COLUMBIA — William Henderson III wanted an iPod. An iPod touch to be exact.
So when Consuelo Castillo Kickbusch, the keynote speaker at the third annual Expect to Win event at Hickman High School, asked what he’d wanted but never gotten, he knew exactly what to say.
Because Henderson III was the first participant Kickbusch pulled up in front of an audience of more than 100 people, she had a special surprise for him.
“I’m going to make sure you get that iPod,” she told him.
In addition to rewarding audience members who were willing to step up, Kickbusch championed love and self-respect in her presentation. By encouraging audience members to stop making excuses and take responsibility for their lives, her speech fit with the event’s theme of “Failure is not an option.”
The Minority Achievement Committee Scholars program sponsored the conference on Saturday. The scholars program serves more than 500 minority students in grades 6 through 12 in Columbia Public Schools.
Over the course of her presentation, which lasted about 90 minutes, Kickbusch asked audience members to come to the front of the auditorium at Hickman High School and give her hugs to emphasize her message of loving others.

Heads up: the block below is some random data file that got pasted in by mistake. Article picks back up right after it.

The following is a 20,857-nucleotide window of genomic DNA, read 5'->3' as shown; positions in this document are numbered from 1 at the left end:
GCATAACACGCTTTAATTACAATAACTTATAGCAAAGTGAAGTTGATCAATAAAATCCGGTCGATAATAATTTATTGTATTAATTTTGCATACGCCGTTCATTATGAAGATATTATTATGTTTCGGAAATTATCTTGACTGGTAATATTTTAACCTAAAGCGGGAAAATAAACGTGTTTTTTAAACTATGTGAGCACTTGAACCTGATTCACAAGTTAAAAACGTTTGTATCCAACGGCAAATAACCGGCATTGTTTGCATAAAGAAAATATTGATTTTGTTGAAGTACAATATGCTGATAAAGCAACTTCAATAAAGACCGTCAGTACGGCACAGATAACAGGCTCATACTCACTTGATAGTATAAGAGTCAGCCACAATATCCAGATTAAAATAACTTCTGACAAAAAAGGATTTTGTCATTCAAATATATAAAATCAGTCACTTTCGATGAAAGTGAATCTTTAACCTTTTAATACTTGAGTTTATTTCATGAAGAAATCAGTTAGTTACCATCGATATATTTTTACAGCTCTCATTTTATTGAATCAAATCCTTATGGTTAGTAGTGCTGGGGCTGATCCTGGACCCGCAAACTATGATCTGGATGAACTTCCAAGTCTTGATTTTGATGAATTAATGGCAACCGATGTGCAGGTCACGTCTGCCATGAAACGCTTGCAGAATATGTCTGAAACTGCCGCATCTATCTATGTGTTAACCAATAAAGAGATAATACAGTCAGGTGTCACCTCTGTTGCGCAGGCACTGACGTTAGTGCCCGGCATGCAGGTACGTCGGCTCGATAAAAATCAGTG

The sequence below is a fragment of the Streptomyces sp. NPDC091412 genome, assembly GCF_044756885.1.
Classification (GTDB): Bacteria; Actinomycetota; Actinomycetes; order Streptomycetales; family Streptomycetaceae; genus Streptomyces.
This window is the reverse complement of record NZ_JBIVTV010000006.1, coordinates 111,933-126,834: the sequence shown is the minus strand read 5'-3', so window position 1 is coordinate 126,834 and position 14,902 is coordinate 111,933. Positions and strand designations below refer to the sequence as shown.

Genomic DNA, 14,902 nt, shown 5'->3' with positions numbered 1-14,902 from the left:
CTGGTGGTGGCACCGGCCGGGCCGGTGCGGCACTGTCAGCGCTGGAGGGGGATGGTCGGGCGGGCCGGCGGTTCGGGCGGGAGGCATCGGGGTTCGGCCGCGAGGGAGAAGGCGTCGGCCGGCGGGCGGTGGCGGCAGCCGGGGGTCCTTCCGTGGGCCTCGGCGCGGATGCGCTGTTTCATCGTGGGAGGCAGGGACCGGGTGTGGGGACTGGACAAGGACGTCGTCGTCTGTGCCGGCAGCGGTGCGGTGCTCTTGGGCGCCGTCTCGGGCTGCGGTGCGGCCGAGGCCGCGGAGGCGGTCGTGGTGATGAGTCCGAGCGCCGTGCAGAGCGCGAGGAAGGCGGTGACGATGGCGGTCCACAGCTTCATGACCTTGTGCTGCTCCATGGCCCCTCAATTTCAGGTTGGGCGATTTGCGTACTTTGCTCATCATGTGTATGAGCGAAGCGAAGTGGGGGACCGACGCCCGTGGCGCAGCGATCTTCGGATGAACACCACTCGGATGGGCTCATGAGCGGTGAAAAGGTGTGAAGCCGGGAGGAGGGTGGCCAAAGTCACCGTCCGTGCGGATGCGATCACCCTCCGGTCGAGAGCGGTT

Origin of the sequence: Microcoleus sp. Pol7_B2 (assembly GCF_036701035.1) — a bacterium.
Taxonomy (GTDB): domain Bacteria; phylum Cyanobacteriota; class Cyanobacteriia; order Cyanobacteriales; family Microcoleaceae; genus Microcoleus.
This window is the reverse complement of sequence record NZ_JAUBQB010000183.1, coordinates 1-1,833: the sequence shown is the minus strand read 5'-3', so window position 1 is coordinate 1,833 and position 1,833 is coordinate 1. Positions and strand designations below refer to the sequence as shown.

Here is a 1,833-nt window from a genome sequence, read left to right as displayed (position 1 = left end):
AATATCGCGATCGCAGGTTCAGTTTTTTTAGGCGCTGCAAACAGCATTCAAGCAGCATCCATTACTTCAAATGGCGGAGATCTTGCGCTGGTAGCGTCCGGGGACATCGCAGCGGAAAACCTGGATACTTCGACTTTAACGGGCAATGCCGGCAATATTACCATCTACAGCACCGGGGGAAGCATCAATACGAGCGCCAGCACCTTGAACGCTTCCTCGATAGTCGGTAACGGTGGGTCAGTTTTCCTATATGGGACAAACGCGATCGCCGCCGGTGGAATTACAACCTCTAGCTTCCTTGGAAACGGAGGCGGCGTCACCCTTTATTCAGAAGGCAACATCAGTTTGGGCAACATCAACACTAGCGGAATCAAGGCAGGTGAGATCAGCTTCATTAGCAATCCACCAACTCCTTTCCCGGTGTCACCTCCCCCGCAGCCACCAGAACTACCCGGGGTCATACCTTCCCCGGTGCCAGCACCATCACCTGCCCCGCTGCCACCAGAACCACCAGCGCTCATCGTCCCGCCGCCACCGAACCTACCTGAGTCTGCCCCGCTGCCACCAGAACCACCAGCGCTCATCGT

Using her own experiences of being abused as a child as evidence, Kickbusch encouraged the many children in the audience to never give up. She addressed the importance of academic success, dressing appropriately and owing allegiance to oneself above all others.
In addition to promising Henderson III an iPod, she also promised $500 to the Missouri High Steppers, who performed at the event, and gave a copy of her book, "Journey to the Future: A Roadmap of Success for Youth," to another volunteer.
She ended her presentation by bringing all of the students up on stage and asking them to take a pledge to restore pride in their neighborhoods and to stop making excuses for not doing as well as they could in school.
She then asked the Columbia School Board members present to step in front of the children and to promise to put their faith in the children.
“I thought it was cool to learn how to be yourself without having to worry about what other people think,” Ciairah Brandy, an event attendee, said.
Last, Kickbusch encouraged those who felt strongly enough to share with the audience what they had learned. Prarthana Patel teared up as she spoke to the crowd.
“I love my parents, and they do everything for me and sacrifice so much,” she said. “They’re there for me any time I need them.”
Kickbusch left the audience with a final plea for action for the future of the county.
“I will die walking, but let it not be in vain,” she said.
For the past ten years, Kickbusch has dedicated her life to speaking to emerging leaders, particularly children. The army veteran, author, educator and founder and president of Educational Achievement Services, Inc. also spoke in Columbia in September at the 12th annual Minority Student Achievement Network Conference.
The Minority Achievement Committee Scholars program asked her to return because of the positive response she received in the fall.